October 25, 2019
Since 1998, Now That's What I Call Music has been a force in the US. From the late '90s through the early 2010s, these compilations have set the standard for what a cohesive, hit-packed playlist should look like. Over the past few years, though, that has changed. With the advent of streaming rendering these compilations more or less obsolete, Now persists, still releasing four numbered entries per year, each alongside a "special edition" release on the same day (the special edition released alongside 'Now 72' being 'Now '80s! Hits & Remixes').
For collectors, the incentive for these releases has always been an offering of hard-to-find clean or shorter radio edits of songs that require such, and - more recently in the streaming era - the availability of otherwise digital-only singles on a physical disc. Whatever the reason for buying may be, NOW seems to be here to stay.
'Now 72' is a mixed bag, and its surprises are not always pleasant. On a positive note, the compilation starts off strong, but it makes the album seem a bit front loaded. The first 5 tracks are radio hits that were burning up the airwaves throughout the late summer and early fall of 2019. Superstars Shawn Mendes, Ariana Grande, Taylor Swift, Jonas Brothers and Post Malone are all front and center, and the songs are all still in heavy rotation on pop and Top 40 radio at the time of 'Now 72''s release.
Things go a bit downhill with the next three tracks. "Ransom", "Suge" and "Panini", despite all being top 10 hits on the Hot 100, will most likely not be recognized by your average Top 40 radio listener. The three generic-sounding rap tracks are nothing but products of the streaming era, all clocking in at around 2 minutes (shorter running time means more streams, which equals a better chance at higher chart positions), and it's sad that more focus is put on quantity rather than quality here. In fact, the only track that might be worth a second listen among these three is "Panini".
The biggest offense here, however, is committed with the inclusion of Khalid's "Outta My Head", which features John Mayer. The track isn't that bad, but the fact that it wasn't even released as a single makes its presence on 'Now 72' absolutely baffling. The latest single from Khalid's album, "Right Back", would've made much more sense here, despite not having charted very highly.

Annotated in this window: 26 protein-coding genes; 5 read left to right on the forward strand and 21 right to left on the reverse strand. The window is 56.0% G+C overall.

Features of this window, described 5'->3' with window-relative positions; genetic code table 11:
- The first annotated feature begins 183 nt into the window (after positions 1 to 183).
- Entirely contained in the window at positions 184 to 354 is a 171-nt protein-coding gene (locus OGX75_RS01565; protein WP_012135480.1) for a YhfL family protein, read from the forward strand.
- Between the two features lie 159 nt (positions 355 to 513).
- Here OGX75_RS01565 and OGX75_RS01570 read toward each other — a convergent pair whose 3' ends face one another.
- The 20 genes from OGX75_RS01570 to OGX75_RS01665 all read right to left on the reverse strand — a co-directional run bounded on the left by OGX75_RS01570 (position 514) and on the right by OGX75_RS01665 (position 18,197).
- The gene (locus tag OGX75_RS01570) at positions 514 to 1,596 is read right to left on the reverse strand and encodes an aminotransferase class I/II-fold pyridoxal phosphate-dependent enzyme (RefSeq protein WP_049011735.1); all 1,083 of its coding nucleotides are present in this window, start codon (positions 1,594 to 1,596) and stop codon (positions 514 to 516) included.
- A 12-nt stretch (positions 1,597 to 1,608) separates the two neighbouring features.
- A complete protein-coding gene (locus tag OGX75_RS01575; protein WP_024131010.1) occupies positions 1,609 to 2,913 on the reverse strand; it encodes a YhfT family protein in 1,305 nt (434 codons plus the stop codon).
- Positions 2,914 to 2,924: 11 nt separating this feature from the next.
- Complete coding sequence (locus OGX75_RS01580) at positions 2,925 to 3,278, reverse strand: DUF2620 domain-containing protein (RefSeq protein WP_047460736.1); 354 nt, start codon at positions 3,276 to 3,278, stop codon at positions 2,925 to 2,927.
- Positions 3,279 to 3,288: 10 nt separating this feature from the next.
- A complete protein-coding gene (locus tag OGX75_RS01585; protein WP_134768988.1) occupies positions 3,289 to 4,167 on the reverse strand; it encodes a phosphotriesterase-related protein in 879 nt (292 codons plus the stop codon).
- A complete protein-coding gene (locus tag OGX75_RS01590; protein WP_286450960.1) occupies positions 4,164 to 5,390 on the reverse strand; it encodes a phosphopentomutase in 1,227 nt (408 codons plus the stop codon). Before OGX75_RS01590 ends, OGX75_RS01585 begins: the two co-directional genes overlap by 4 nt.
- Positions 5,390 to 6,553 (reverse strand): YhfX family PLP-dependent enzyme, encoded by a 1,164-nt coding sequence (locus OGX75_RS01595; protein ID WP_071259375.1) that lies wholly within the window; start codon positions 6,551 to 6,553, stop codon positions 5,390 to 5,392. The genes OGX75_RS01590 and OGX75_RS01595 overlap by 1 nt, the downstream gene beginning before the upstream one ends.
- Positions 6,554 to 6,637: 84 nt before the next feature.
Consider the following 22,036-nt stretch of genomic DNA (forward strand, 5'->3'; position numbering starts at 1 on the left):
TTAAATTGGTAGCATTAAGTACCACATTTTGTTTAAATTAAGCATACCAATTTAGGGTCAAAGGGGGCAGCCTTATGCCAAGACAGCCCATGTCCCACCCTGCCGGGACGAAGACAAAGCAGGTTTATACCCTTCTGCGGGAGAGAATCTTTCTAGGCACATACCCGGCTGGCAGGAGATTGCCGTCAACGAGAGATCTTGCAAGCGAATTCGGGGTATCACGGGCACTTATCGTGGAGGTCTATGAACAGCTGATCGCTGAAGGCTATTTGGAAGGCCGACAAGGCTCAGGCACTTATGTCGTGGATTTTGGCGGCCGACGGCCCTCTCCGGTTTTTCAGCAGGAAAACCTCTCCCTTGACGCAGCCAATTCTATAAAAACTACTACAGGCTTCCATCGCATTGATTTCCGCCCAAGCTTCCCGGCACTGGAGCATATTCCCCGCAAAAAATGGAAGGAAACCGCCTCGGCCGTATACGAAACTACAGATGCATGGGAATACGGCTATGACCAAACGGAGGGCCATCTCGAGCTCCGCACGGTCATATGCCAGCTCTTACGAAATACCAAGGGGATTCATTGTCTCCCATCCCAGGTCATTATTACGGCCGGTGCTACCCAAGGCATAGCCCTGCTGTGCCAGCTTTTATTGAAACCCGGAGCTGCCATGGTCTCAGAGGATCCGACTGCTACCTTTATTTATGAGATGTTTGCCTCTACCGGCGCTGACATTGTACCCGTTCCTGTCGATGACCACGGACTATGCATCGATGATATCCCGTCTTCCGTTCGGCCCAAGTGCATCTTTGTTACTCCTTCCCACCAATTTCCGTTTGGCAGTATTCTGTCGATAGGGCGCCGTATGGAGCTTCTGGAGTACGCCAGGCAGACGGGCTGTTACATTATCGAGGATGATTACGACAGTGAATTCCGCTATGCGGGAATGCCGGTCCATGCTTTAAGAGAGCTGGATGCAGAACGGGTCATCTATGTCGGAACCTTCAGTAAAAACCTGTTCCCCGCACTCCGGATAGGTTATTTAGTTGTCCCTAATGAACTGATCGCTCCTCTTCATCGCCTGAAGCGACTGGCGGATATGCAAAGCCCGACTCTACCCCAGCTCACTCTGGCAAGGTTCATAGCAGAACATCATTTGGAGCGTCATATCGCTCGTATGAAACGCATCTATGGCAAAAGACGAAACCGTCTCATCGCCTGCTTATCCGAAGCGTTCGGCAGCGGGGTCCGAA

Tracks from Sam Smith ("How Do You Sleep?") and Normani ("Motivation") are up next, and they are a breath of fresh air compared to the disastrous tracks 6 - 9. "How Do You Sleep?" is still doing well at radio, and although "Motivation" wasn't the smash hit people were hoping for, there's no denying that Normani is an enormous talent and the song is fun.
"Love Me Less" by MAX is track 12, and although the song failed to make an appearance on the Hot 100, it's catchy and has been getting some play on pop radio. It is also easily his biggest hit since 2018's "Lights Down Low".
Panic! At The Disco's "Hey Look Ma, I Made It" follows, and although it could've been included as early as 'Now 70', its inclusion here is welcome, especially considering frontman Brendon Urie's undeniable talent. Ellie Goulding and Juice Wrld team up for the next track, "Hate Me", and although it didn't chart very high on the Hot 100, there's no denying that the song is catchy and bound to get stuck in your head after a few listens. We're back to songs that didn't make an appearance on the Hot 100 with Zara Larsson's "All The Time", and despite its underperformance, listeners are treated to another fun song that should've had its moment to shine.
Marshmello and Kane Brown's top 40 hit "One Thing Right" closes out the album. It's a fun yet unexpected EDM and country mashup that works surprisingly well and feels right at home on a 'Now' album.
I won't even bother reviewing the NOW What's Next! tracks. Rather than releasing 3 20-track compilations a year, 'Now' has been releasing 4 16-track compilations a year with 4 - 5 throwaway tracks in lieu of actual hits to close out their releases for nearly a decade. Unfortunately these 'What's Next' tracks rarely become hits. In fact, I believe only 2 - 3 of them have actually become hits over the past decade. It's a waste of disc space, and quite honestly I'd prefer if they'd just leave them off rather than include them at all. With the advent of Spotify Discover and other similar setups, the entire concept of "NOW What's Next!" has been obsolete pretty much since the practice began.
Overall, 'Now 72' is not entirely horrible, but its lack of cohesion makes for a somewhat unpleasant listen. Noticeably missing from here are tracks like "Higher Love" by Kygo & Whitney Houston, "Truth Hurts" by Lizzo, "Trampoline" by SHAED and even "My Type" by Saweetie, all of which would've made 'Now 72' a much more enjoyable listen.